Friday, March 14, 2014
A couple of years ago, I was privileged to meet Bill & Betty Cunningham of Tipton. This couple moved here in their retirement years and settled down in our community. What many have never realized is the work and accomplishments that Bill Cunningham achieved in his lifetime. Today’s article is a tribute to the life of Wilbert (Bill) A. Cunningham.
Mr. Cunningham graduated from Ben Davis High School in Indianapolis and then went to Purdue University. After attending Purdue, Bill received graduate degrees in Theology from Christian Theological Seminary in Indianapolis. He was a learned man, receiving an additional graduate degree at Michigan State University, as well. What was unique about Bill was his specialty training in dying, grief counseling, stress management, and alcohol addiction counseling. I’ll come back to that thought later.
With the learning, came great opportunities for Mr. Cunningham. He was a college professor and administrator for 13 years at Kentucky Christian College and the Great Lakes Bible College. He did something that many of us have never thought of – he taught Law Enforcement Ethics. This was a class he enjoyed teaching. Many law enforcement personnel sat under his teaching at the Indiana Law Enforcement Academy. We owe a great deal of appreciation to Bill for pouring his life into law enforcement recruits as they prepared at the Academy.
Not only did Bill serve in the classroom, but he also served in pastorates for over 20 years. These pastorates were in Minnesota, Indiana, Kentucky and Maryland. Some of the churches he served in were large congregations, where he was able to minister to hundreds of individuals each week. If you knew Bill, you would have known that he truly had a pastor’s heart!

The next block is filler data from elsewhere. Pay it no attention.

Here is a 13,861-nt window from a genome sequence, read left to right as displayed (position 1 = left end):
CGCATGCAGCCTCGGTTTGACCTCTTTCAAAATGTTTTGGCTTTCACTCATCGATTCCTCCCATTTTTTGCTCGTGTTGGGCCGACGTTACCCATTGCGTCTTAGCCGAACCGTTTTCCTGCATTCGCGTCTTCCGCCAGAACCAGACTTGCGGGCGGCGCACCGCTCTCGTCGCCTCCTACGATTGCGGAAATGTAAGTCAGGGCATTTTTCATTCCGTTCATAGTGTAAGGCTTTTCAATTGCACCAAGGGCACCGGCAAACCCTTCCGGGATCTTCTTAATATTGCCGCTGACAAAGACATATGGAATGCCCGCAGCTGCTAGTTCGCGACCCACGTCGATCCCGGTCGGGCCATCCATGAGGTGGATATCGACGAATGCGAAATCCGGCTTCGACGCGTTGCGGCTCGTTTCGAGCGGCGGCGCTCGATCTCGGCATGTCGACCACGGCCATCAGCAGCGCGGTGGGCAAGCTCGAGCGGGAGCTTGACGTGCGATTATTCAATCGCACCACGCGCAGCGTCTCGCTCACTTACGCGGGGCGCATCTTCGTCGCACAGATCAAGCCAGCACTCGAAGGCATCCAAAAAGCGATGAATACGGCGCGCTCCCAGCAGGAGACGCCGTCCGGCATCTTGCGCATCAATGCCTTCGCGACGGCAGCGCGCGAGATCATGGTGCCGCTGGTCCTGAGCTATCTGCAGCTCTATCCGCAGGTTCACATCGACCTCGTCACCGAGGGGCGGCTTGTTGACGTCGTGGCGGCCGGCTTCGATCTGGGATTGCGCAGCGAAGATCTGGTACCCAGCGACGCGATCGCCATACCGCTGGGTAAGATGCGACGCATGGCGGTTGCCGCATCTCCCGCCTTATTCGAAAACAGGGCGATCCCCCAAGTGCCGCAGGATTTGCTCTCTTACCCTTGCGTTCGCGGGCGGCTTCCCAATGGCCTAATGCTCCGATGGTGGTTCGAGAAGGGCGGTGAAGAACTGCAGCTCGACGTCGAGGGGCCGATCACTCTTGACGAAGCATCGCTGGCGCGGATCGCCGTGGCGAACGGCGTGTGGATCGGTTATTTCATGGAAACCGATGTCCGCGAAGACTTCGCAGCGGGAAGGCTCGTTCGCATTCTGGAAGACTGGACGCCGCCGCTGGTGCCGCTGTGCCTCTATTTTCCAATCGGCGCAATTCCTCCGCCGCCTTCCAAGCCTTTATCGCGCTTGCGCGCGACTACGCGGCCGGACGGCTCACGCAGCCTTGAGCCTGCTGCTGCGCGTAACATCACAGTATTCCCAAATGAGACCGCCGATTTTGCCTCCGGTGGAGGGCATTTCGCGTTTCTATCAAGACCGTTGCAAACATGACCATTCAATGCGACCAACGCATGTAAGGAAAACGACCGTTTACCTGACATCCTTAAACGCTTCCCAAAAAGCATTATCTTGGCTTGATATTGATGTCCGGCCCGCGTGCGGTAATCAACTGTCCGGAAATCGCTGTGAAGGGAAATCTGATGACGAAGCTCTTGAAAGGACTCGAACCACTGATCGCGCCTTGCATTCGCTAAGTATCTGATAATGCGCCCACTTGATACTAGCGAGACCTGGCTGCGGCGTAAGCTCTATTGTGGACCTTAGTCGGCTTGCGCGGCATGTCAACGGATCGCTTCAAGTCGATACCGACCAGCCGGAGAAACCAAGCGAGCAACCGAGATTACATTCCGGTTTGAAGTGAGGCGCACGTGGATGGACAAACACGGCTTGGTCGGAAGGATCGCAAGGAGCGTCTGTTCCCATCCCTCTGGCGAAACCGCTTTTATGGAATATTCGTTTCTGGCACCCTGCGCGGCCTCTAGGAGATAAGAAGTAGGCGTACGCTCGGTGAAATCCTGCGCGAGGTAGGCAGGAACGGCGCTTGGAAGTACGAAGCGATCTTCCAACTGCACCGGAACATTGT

If you have ever traveled or visited some of the big hospitals in the Indianapolis area, you would probably run into someone who knew Bill, as well. For you see, Bill served as a hospital chaplain for many years, as well. His servants’ heart thrust him into ministry opportunities in the medical field that many pastors wouldn’t even pursue if they had the opportunity. But not Bill – he was loved by doctor’s nurses and patients in area hospitals.
Bill wrote an excellent book on law enforcement chaplaincy, which I own and had him sign for me. The book is a classic work that gives basic info on how to get started as a chaplain and what to do as a chaplain for local law enforcement agencies. It is an invaluable tool for any pastor, chaplain, or law enforcement agency. So many copies were sold that a second edition came out and is still available today.
On a personal note, when Bill Cunningham found out that I was a chaplain for the Tipton County Sherriff’s department and the Tipton Police Department, he would call me and offer advice and counsel. There were times when Bill would call me and ask if he could take me out to lunch and teach me and give counsel regarding the pastorate and ministry. On several occasions, Bill would love to come to my office and just sit and see me work and prepare sermons for the following Sunday. Bill loved preachers and he loved law enforcement personnel.
The story doesn’t end there – for you see, Bill was know around America for his involvement with the I.C.P.C. (International Conference for Police Chaplains). This national accrediting agency for chaplains is the largest of its kind in the world – and Bill, at one time, served as their President. This was an honor and great recognition all over North America (and really the world)! So, his influence was not just in Indiana – but global. What a testimony!